Bottom. Additionally, you can add a splitter control on top, this will allow you to resize the
OutlookBar at runtime.
OutlookBar contains a set of buttons (of type
OutlookBarButton) that can be added to the
usercontrol at runtime. In this updated version of the control, it is now possible to setup the buttons at design time! Thanks to Daniel Zaharia's excellent article on persisting control collections simply by making use of the
However, to add buttons at runtime, you can put the following code in the
Form_Load event. Make sure that you add the
OutlookStyleControls namespace to the form.
outlookBar1.Buttons.Add("Button 1", image1);
outlookBar1.Buttons.Add("Button 2", image2);
outlookBar1.Buttons.Add("Button n", imagen);
outlookBar1.Height = outlookBar1.MaximumSize.Height;
Notice the last line. The
OutlookBar will resize itself automatically to the dimensions of the buttons. After adding all the buttons, maximize the control to its maximum allowed height. All buttons will then be visible on the form.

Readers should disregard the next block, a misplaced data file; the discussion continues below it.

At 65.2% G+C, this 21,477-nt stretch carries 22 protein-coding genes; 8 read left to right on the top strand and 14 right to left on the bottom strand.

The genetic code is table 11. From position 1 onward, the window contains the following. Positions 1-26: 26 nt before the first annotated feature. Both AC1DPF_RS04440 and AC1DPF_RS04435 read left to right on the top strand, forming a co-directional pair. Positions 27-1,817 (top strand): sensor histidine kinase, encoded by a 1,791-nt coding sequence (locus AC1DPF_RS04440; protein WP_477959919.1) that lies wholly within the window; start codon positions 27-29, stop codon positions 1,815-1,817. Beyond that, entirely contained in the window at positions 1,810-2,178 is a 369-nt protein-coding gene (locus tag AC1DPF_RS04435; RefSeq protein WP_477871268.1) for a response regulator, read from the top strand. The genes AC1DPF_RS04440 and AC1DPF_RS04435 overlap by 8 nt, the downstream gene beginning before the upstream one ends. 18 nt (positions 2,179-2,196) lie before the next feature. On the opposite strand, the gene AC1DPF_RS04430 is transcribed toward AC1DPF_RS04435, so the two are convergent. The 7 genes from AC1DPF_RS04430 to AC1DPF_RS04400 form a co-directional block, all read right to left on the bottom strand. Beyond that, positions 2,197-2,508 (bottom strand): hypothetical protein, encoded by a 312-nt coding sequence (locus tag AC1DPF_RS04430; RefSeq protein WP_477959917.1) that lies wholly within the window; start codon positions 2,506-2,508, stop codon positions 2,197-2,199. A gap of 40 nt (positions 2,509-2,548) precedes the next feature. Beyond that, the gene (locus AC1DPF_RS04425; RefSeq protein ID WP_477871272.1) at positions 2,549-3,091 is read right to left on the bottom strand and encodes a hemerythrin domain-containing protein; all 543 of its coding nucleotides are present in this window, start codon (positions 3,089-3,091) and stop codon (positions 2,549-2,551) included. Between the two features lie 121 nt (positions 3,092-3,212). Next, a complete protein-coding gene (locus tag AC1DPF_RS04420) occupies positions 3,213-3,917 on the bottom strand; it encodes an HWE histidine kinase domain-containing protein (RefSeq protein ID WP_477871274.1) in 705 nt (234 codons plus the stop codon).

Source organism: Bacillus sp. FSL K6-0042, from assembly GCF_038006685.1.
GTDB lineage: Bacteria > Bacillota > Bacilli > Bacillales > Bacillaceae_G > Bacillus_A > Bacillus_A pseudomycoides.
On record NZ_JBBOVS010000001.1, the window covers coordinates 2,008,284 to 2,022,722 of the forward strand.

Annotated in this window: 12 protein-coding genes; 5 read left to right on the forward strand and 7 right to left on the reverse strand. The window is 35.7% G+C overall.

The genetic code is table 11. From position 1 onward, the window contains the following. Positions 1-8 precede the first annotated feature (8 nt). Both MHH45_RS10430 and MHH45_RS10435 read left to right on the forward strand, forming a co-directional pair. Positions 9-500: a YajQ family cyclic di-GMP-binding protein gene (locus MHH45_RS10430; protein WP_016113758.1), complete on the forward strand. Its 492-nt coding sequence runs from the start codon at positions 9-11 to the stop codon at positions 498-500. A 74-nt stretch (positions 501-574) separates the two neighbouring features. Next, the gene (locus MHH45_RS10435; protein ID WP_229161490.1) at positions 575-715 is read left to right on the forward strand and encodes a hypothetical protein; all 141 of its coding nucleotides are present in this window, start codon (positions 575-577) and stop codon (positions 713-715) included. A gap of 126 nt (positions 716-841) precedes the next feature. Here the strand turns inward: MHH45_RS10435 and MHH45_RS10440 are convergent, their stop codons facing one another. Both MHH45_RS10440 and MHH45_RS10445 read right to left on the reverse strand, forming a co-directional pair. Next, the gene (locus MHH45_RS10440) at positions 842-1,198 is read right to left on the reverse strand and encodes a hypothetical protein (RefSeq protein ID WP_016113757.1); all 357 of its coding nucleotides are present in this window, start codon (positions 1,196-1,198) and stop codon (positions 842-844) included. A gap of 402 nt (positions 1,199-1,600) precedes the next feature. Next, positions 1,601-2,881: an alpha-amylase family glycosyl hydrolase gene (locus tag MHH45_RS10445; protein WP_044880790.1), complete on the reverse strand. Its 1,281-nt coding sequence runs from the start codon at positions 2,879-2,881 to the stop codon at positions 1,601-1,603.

At runtime, clicking one of the buttons will generate a
Click event. To determine which of the buttons is clicked, you can use the following code:
private void outlookBar1_Click(object sender,
int idx = outlookBar1.Buttons.IndexOf(e.Button);
That's all there is to it. The control contains some additional features:
- Setup your
OutlookBar buttons at design time.
HitTest() method of the user control returns the button at a specific location. E.g., it is useful in the
- The color schemes used by the control can be set programmatically.
- Each button on the control has a
Tag property you can use to bind additional information to the button.
ButtonHeight property, which allows you to display either smaller or bigger buttons in your control.
Design and Extensibility